Conceived as a gathering that will draw its strength from the active co-presence of many, the 2025 edition will open spaces for dialogue, hospitality, and the expression of struggles and solidarities wherein decolonial and feminist pedagogies and ancestral knowledge intersect. The narratives and gestures employed by these artists will evoke the vital necessity of bringing together diverse voices and stories, and will underline the transformative and healing experience of choosing consonant words and forms to speak of oneself. Through the unruly material of art, In Praise of the Missing Image invites us to imagine collectively the means, political and poetic, by which we may inhabit the impasses of the present and sketch out ways toward the future.

About the Curator
Marie-Ann Yemsi is an independent exhibition curator and contemporary art consultant based in Paris, France. With a degree in political science, Yemsi pays particular attention to theoretical, critical, and aesthetic productions in the Global South and develops multidisciplinary art programs at the intersection of the visual arts, performance, dance, music, and writing. Her projects focus on collaborative art practices and experimental forms, highlighting themes such as memory, history, gender, and identity in relation to contemporary political, social, and ecological issues. She has organized numerous international exhibitions including, most recently, the group exhibition Ubuntu, a Lucid Dream, at the Palais de Tokyo in Paris, and Grada Kilomba’s A World of Illusions, at the Norval Foundation in Cape Town, South Africa.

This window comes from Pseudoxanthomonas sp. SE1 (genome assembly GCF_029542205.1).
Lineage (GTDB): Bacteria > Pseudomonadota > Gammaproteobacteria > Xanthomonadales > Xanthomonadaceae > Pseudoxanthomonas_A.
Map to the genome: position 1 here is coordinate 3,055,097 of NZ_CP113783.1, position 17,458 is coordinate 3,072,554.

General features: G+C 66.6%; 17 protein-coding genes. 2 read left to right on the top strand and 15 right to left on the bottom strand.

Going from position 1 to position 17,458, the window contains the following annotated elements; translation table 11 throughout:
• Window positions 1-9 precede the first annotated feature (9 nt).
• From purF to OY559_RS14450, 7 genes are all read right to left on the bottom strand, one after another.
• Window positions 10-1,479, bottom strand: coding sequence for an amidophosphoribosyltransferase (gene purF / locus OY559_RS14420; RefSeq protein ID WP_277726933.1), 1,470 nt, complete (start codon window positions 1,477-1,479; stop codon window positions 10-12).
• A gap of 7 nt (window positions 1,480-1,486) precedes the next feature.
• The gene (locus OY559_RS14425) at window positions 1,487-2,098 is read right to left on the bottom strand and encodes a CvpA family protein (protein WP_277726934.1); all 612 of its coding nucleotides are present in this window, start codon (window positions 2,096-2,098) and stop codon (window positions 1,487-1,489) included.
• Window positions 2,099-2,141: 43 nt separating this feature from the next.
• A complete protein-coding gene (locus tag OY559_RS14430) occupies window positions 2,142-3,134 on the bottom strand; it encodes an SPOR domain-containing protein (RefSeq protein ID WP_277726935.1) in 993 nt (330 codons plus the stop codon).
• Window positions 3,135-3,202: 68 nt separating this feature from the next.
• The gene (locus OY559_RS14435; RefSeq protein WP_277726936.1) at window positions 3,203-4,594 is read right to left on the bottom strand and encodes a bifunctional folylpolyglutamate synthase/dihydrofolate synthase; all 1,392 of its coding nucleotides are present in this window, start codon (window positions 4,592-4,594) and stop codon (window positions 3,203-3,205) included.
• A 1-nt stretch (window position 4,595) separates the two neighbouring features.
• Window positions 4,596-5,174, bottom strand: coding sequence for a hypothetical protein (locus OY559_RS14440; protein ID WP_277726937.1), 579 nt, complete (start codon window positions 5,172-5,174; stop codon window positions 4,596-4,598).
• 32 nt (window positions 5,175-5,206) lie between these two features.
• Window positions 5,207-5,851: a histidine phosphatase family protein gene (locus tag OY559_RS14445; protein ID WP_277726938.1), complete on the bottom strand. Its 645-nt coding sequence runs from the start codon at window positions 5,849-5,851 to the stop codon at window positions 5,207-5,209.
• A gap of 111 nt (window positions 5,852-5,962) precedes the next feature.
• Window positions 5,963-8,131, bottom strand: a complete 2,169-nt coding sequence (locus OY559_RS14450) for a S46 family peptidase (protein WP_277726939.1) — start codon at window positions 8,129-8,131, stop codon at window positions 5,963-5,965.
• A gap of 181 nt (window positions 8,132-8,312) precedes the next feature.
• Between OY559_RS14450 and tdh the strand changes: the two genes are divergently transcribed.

MOMENTA 2025 will encourage conversations, encounters, and exchanges initiated by a selection of artists from all over the world, with particular focus on artists from Quebec and Canada. Produced in collaboration with numerous exhibition partners, the exhibitions will present the work of more than twenty artists in total. The exhibitions will be accompanied by a publication and an extended program of activities for the public.

A call for submissions from Canadian artists will run from April 5 to May 14, 2024. All the details can be found at

MOMENTA Biennale de l’image is a flagship Montreal event devoted to contemporary art. For 35 years, MOMENTA has been inviting artists and audiences from the world over to gather in the city’s museums, galleries, and artist-run centres. Its activities include exhibitions, public events, and educational workshops that introduce participants to artists, both local and international, whose works pique curiosity and stimulate reflection.




More Editorial